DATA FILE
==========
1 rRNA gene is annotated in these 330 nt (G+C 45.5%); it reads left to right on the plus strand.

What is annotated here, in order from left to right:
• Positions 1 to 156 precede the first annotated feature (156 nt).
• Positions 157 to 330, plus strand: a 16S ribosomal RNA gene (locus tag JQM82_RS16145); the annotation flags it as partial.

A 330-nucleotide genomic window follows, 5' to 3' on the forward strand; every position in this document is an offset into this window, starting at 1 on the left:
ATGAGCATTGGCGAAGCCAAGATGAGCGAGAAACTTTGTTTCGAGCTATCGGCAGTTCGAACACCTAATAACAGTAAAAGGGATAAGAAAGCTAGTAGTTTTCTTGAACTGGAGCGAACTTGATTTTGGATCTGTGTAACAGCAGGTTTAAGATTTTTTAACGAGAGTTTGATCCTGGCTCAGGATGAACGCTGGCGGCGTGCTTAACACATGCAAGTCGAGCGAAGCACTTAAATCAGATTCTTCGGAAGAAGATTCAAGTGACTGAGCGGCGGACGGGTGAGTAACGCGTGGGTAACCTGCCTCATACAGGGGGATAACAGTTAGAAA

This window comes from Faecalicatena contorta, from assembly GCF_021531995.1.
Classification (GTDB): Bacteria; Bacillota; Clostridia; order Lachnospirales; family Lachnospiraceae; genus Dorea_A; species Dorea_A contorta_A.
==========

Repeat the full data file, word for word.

1 rRNA gene is annotated in these 330 nt (G+C 45.5%); it reads left to right on the plus strand.

What is annotated here, in order from left to right:
• Positions 1 to 156 precede the first annotated feature (156 nt).
• Positions 157 to 330, plus strand: a 16S ribosomal RNA gene (locus tag JQM82_RS16145); the annotation flags it as partial.

A 330-nucleotide genomic window follows, 5' to 3' on the forward strand; every position in this document is an offset into this window, starting at 1 on the left:
ATGAGCATTGGCGAAGCCAAGATGAGCGAGAAACTTTGTTTCGAGCTATCGGCAGTTCGAACACCTAATAACAGTAAAAGGGATAAGAAAGCTAGTAGTTTTCTTGAACTGGAGCGAACTTGATTTTGGATCTGTGTAACAGCAGGTTTAAGATTTTTTAACGAGAGTTTGATCCTGGCTCAGGATGAACGCTGGCGGCGTGCTTAACACATGCAAGTCGAGCGAAGCACTTAAATCAGATTCTTCGGAAGAAGATTCAAGTGACTGAGCGGCGGACGGGTGAGTAACGCGTGGGTAACCTGCCTCATACAGGGGGATAACAGTTAGAAA

This window comes from Faecalicatena contorta, from assembly GCF_021531995.1.
Classification (GTDB): Bacteria; Bacillota; Clostridia; order Lachnospirales; family Lachnospiraceae; genus Dorea_A; species Dorea_A contorta_A.